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Book Reviews,Vietnam War

August 15, 2013

On Grady C. Myers, Julie Titone and “Boocoo Dinky Dow”

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For years I shied away from movies and books about Vietnam. I suppose it’s because I felt that none of them told the real story as I had known it. I saw Platoon and Apocalypse Now and Full Metal Jacket and The Deer Hunter. I read The Things They Carried and even though that book and all those movies were fine examples of pain and conflict converted to art, they did not ring my war-memories’ bell. I could not emotionally connect with them, or if I did, it was on a partial basis.

Lately, I’ve been reading books on Vietnam and I suspect that I have done this as a result of making BRAVO! Maybe what I tried to forget or ignore for so many years has now become something I want to explore. Or maybe the stuff I am reading now is more in tune with my war.

One of the books I recently read was a memoir by the artist and newspaperman, the late Grady C. Myers and his former wife, Julie Titone. The title of the book is Boocoo Dinky Dow, My Short, Crazy Vietnam War. Grady Myers was an artist who went into the Army, went to Vietnam and was wounded in an ambush on March 5, 1969.

Julie Titone is a newspaper reporter and University communications director who was married to Grady C. Myers. There is this to consider: Julie Titone is a veteran of being married to a Vietnam veteran, and lived her own special post-combat version of Vietnam. I think that experience must have helped to inform the narrative in the book. I believe I also need to give Julie credit for having the wisdom to interview Grady and persist with the important work of recording and saving his stories.

The book is a no-nonsense and yet often humorous look at life in the Army and the former Republic of Vietnam in late 1968, early 1969. In some ways it reminds me of a funny Full Metal Jacket as it traces Grady’s Army experience through induction, boot camp, Vietnam, his wounds and his discharge.

Even though I was in a Marine unit and in-country earlier than Grady, a lot of what he and Julie write about is quite familiar to me. It’s often zany and several times reminded me of the film The Boys in Company C. The book portrays a Vietnam War a lot zanier than I recall, yet it rings true to me when the narrative describes patrols, standing watch, work parties, the firefights. The way the authors render the ambush when Grady was wounded really bores into a reader. You are there:

“It felt as if someone had welded a 10-penny nail to a sledgehammer and slammed it into my left shoulder…It seemed like it took 15 minutes for my M-60 to drop, 30 minutes for me to fall backward. With a lingering, sonic-level boom, a grenade exploded beside me and threw my body up and over to one side. My head thudded down and my eyes, which had been focusing on the leaves that shimmered and shook in the sunlight above me, began to roll back in their sockets.”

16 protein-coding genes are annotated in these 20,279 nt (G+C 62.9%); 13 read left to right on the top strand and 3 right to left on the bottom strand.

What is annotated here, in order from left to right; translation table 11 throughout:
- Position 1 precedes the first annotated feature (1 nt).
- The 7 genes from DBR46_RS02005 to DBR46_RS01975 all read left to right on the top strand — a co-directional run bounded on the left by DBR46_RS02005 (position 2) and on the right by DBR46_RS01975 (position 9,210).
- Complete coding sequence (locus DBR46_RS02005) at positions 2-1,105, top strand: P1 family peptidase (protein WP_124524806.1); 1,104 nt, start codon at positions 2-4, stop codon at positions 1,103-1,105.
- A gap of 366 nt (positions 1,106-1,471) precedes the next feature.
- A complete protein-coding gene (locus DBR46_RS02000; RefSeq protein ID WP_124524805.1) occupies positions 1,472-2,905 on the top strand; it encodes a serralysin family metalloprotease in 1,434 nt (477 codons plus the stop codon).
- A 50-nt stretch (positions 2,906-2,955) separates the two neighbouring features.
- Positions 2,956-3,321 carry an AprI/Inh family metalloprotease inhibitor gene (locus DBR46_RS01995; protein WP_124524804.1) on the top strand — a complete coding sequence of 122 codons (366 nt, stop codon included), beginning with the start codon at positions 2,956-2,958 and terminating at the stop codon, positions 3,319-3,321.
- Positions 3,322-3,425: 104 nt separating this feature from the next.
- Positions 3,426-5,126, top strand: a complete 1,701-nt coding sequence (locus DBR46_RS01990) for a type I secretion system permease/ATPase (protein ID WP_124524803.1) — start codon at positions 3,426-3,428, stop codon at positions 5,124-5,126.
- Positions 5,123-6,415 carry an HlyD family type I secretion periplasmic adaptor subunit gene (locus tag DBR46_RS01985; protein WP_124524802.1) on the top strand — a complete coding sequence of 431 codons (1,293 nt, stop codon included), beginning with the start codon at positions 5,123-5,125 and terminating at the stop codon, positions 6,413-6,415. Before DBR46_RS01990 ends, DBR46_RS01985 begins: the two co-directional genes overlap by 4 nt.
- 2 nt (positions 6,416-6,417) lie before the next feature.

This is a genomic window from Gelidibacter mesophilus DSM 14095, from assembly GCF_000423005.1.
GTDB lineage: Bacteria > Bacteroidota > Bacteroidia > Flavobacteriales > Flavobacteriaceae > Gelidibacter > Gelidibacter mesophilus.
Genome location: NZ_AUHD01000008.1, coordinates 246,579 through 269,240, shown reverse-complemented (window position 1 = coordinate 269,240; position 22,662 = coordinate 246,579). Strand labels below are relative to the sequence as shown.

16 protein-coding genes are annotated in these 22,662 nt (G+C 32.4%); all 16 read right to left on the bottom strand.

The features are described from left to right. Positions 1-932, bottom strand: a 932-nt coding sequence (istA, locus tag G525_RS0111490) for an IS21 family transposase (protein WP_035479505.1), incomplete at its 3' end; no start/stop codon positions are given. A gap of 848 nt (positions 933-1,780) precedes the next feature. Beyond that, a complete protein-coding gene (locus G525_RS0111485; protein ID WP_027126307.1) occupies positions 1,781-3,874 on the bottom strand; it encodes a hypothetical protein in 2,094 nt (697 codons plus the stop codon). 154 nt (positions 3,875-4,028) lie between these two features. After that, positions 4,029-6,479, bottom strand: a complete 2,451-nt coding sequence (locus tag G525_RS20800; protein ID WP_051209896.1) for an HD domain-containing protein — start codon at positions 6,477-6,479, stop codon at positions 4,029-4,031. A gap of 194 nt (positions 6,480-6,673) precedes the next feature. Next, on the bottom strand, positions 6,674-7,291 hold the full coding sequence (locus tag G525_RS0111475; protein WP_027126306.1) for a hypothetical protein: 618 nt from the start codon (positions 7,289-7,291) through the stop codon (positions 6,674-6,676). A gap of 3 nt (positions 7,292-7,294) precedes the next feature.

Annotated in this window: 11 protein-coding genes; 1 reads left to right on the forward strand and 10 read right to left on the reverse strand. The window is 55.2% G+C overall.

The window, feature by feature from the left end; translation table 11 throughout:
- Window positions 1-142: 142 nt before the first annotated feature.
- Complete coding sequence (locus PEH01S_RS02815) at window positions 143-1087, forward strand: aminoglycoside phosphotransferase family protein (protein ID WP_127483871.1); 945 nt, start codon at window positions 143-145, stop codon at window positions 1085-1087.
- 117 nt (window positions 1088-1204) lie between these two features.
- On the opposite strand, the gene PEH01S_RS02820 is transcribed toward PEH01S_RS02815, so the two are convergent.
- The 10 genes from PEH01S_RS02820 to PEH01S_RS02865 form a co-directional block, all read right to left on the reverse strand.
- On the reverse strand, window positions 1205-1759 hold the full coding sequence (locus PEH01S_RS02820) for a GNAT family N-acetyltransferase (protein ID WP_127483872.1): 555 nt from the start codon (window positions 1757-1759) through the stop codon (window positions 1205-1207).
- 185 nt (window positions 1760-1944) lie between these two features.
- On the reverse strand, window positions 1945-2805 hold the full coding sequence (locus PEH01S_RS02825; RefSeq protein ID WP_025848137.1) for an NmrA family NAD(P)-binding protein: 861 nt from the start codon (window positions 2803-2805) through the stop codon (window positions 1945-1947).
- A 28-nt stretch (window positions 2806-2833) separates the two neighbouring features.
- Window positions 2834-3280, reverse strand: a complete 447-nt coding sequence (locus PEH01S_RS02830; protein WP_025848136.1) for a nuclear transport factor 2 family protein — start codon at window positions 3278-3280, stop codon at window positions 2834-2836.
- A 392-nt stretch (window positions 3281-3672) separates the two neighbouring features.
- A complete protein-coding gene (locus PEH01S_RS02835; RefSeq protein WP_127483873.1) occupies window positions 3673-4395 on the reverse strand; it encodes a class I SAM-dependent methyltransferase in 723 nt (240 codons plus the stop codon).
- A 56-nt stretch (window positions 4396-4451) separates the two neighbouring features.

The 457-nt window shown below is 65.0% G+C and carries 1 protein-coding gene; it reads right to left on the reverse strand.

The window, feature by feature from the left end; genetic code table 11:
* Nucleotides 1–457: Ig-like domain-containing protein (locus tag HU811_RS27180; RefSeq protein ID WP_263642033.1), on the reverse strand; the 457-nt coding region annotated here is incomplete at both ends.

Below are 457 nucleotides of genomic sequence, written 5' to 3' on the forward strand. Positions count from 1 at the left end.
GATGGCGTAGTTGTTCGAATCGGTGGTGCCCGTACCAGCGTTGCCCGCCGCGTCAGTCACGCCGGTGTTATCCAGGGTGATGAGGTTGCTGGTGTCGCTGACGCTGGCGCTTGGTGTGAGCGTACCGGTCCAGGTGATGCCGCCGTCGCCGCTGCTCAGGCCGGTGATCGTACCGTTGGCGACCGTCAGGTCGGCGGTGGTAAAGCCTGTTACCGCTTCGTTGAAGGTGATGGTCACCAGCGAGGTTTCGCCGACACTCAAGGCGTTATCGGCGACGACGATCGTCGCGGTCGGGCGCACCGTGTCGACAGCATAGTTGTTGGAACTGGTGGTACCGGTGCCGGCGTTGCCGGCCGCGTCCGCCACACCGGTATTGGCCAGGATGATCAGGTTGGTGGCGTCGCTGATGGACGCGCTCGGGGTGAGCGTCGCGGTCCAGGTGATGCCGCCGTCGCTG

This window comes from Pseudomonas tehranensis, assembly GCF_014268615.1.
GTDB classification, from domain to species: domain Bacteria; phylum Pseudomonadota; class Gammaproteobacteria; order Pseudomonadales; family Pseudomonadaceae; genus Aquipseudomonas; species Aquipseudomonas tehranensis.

The reader meets a lot of interesting characters in the book. Some are funny, some are crazed, some are killers and most seem to be just like the men I served with…young kids tossed into the chaos of war. And like many of the men I served with, some of them go home in a body bag.

I like how Myers and Titone question memory in this book. It is a memoir, so it is about real events that happened, but the authors understand that memory is often eroded over time. What happened gets altered as you live your life going forward from the hell of war. Things that you heard while sitting around the trench on watch might become part of your own experience, or what happened to you in a firefight or on a listening post gets altered, expanded, forgotten.

Myers went on to have a successful career as an artist. There are some very funny and realistic drawings in this book that he composed. Many of Grady’s drawings are in the collection at the National Veterans Art Museum, some of which you can view online at,+Grady+C.

I found Boocoo Dinky Dow to be a realistic and honest rendition of the Vietnam War that jibes with what I recall from my time in-country, a rendition without literary or post-modern shenanigans; and one would suspect that it should be, since both Myers and Titone were in the newspaper business for a number of years.

You can get a copy of Boocoo Dinky Dow, My Short, Crazy Vietnam War at in either hard cover or Kindle e-book at

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Documentary Film,Film Screenings,Guest Blogs,Khe Sanh,Marines,Vietnam War

July 10, 2012

War in Three Screens

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Guest blogger A K Turner on Bravo!, movies and war, among other things.

Act I: Vietnam via Hollywood

I was a bicentennial baby, my childhood memories are of the eighties. I grew up with Duran Duran, jelly shoes, and Debbie Gibson singing “Electric Youth”. The year of my birth introduced VCRs, which made movies a constant and treasured pastime. In addition to stepping up my knowledge of how much society values tits and ass, VCRs brought me a first glimpse of war. Before then I’d heard only faint whispers of Vietnam. I gleaned from overheard adult conversation, accessorized by the clink of ice in a highball, that Vietnam was something that had happened, but also something that should not have happened.